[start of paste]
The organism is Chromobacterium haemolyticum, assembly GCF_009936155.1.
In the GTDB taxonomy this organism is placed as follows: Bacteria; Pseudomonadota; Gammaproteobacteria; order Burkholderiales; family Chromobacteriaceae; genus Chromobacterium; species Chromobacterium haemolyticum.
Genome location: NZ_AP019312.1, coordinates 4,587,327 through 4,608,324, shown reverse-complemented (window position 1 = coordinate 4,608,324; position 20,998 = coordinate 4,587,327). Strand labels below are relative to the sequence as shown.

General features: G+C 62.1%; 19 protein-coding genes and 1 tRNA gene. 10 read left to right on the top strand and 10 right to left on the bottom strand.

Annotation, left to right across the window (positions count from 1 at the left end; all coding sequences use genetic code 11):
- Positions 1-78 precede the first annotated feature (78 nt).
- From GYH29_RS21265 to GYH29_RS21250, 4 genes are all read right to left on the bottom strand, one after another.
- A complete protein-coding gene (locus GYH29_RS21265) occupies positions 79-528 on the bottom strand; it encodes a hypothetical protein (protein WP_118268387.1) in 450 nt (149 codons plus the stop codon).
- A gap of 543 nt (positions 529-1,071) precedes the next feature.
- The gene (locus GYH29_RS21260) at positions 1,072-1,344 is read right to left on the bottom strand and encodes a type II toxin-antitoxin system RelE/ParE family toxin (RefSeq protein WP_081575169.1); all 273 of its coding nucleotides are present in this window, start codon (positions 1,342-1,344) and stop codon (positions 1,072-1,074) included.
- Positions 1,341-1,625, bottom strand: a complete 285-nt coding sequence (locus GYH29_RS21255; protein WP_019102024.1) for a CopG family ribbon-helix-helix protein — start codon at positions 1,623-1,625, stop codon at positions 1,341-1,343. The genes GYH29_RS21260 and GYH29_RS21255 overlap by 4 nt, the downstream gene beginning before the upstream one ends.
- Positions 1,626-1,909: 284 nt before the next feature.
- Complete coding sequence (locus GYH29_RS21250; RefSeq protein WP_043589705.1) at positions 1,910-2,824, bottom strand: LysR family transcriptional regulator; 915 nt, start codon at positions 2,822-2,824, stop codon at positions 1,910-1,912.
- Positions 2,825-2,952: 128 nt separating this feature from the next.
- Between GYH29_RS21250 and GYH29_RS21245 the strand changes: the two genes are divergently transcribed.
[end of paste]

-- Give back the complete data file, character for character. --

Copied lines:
The organism is Chromobacterium haemolyticum, assembly GCF_009936155.1.
In the GTDB taxonomy this organism is placed as follows: Bacteria; Pseudomonadota; Gammaproteobacteria; order Burkholderiales; family Chromobacteriaceae; genus Chromobacterium; species Chromobacterium haemolyticum.
Genome location: NZ_AP019312.1, coordinates 4,587,327 through 4,608,324, shown reverse-complemented (window position 1 = coordinate 4,608,324; position 20,998 = coordinate 4,587,327). Strand labels below are relative to the sequence as shown.

General features: G+C 62.1%; 19 protein-coding genes and 1 tRNA gene. 10 read left to right on the top strand and 10 right to left on the bottom strand.

Annotation, left to right across the window (positions count from 1 at the left end; all coding sequences use genetic code 11):
- Positions 1-78 precede the first annotated feature (78 nt).
- From GYH29_RS21265 to GYH29_RS21250, 4 genes are all read right to left on the bottom strand, one after another.
- A complete protein-coding gene (locus GYH29_RS21265) occupies positions 79-528 on the bottom strand; it encodes a hypothetical protein (protein WP_118268387.1) in 450 nt (149 codons plus the stop codon).
- A gap of 543 nt (positions 529-1,071) precedes the next feature.
- The gene (locus GYH29_RS21260) at positions 1,072-1,344 is read right to left on the bottom strand and encodes a type II toxin-antitoxin system RelE/ParE family toxin (RefSeq protein WP_081575169.1); all 273 of its coding nucleotides are present in this window, start codon (positions 1,342-1,344) and stop codon (positions 1,072-1,074) included.
- Positions 1,341-1,625, bottom strand: a complete 285-nt coding sequence (locus GYH29_RS21255; protein WP_019102024.1) for a CopG family ribbon-helix-helix protein — start codon at positions 1,623-1,625, stop codon at positions 1,341-1,343. The genes GYH29_RS21260 and GYH29_RS21255 overlap by 4 nt, the downstream gene beginning before the upstream one ends.
- Positions 1,626-1,909: 284 nt before the next feature.
- Complete coding sequence (locus GYH29_RS21250; RefSeq protein WP_043589705.1) at positions 1,910-2,824, bottom strand: LysR family transcriptional regulator; 915 nt, start codon at positions 2,822-2,824, stop codon at positions 1,910-1,912.
- Positions 2,825-2,952: 128 nt separating this feature from the next.
- Between GYH29_RS21250 and GYH29_RS21245 the strand changes: the two genes are divergently transcribed.